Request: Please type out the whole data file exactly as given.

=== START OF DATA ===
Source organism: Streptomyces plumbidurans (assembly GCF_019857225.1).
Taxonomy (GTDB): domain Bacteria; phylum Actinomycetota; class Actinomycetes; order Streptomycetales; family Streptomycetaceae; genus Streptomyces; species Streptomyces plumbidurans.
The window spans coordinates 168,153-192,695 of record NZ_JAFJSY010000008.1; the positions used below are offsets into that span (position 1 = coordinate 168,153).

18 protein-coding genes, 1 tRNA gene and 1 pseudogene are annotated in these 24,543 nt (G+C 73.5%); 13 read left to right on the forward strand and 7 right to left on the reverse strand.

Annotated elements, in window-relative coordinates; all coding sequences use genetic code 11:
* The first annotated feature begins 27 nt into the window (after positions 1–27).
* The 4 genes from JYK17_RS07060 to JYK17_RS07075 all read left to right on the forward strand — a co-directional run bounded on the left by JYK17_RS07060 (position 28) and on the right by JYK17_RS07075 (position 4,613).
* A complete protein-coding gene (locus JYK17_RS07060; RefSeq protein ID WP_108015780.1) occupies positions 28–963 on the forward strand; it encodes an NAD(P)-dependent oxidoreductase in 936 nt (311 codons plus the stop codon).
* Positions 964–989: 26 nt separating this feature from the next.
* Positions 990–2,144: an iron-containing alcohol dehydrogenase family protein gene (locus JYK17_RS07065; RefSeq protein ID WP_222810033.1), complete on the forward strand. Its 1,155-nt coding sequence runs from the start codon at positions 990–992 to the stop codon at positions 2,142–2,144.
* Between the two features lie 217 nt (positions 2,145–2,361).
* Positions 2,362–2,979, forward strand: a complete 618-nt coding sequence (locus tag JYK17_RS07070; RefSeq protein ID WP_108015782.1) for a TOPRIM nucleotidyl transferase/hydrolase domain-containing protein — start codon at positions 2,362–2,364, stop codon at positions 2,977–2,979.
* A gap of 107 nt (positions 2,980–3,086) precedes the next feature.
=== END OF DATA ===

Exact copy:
Source organism: Streptomyces plumbidurans (assembly GCF_019857225.1).
Taxonomy (GTDB): domain Bacteria; phylum Actinomycetota; class Actinomycetes; order Streptomycetales; family Streptomycetaceae; genus Streptomyces; species Streptomyces plumbidurans.
The window spans coordinates 168,153-192,695 of record NZ_JAFJSY010000008.1; the positions used below are offsets into that span (position 1 = coordinate 168,153).

18 protein-coding genes, 1 tRNA gene and 1 pseudogene are annotated in these 24,543 nt (G+C 73.5%); 13 read left to right on the forward strand and 7 right to left on the reverse strand.

Annotated elements, in window-relative coordinates; all coding sequences use genetic code 11:
* The first annotated feature begins 27 nt into the window (after positions 1–27).
* The 4 genes from JYK17_RS07060 to JYK17_RS07075 all read left to right on the forward strand — a co-directional run bounded on the left by JYK17_RS07060 (position 28) and on the right by JYK17_RS07075 (position 4,613).
* A complete protein-coding gene (locus JYK17_RS07060; RefSeq protein ID WP_108015780.1) occupies positions 28–963 on the forward strand; it encodes an NAD(P)-dependent oxidoreductase in 936 nt (311 codons plus the stop codon).
* Positions 964–989: 26 nt separating this feature from the next.
* Positions 990–2,144: an iron-containing alcohol dehydrogenase family protein gene (locus JYK17_RS07065; RefSeq protein ID WP_222810033.1), complete on the forward strand. Its 1,155-nt coding sequence runs from the start codon at positions 990–992 to the stop codon at positions 2,142–2,144.
* Between the two features lie 217 nt (positions 2,145–2,361).
* Positions 2,362–2,979, forward strand: a complete 618-nt coding sequence (locus tag JYK17_RS07070; RefSeq protein ID WP_108015782.1) for a TOPRIM nucleotidyl transferase/hydrolase domain-containing protein — start codon at positions 2,362–2,364, stop codon at positions 2,977–2,979.
* A gap of 107 nt (positions 2,980–3,086) precedes the next feature.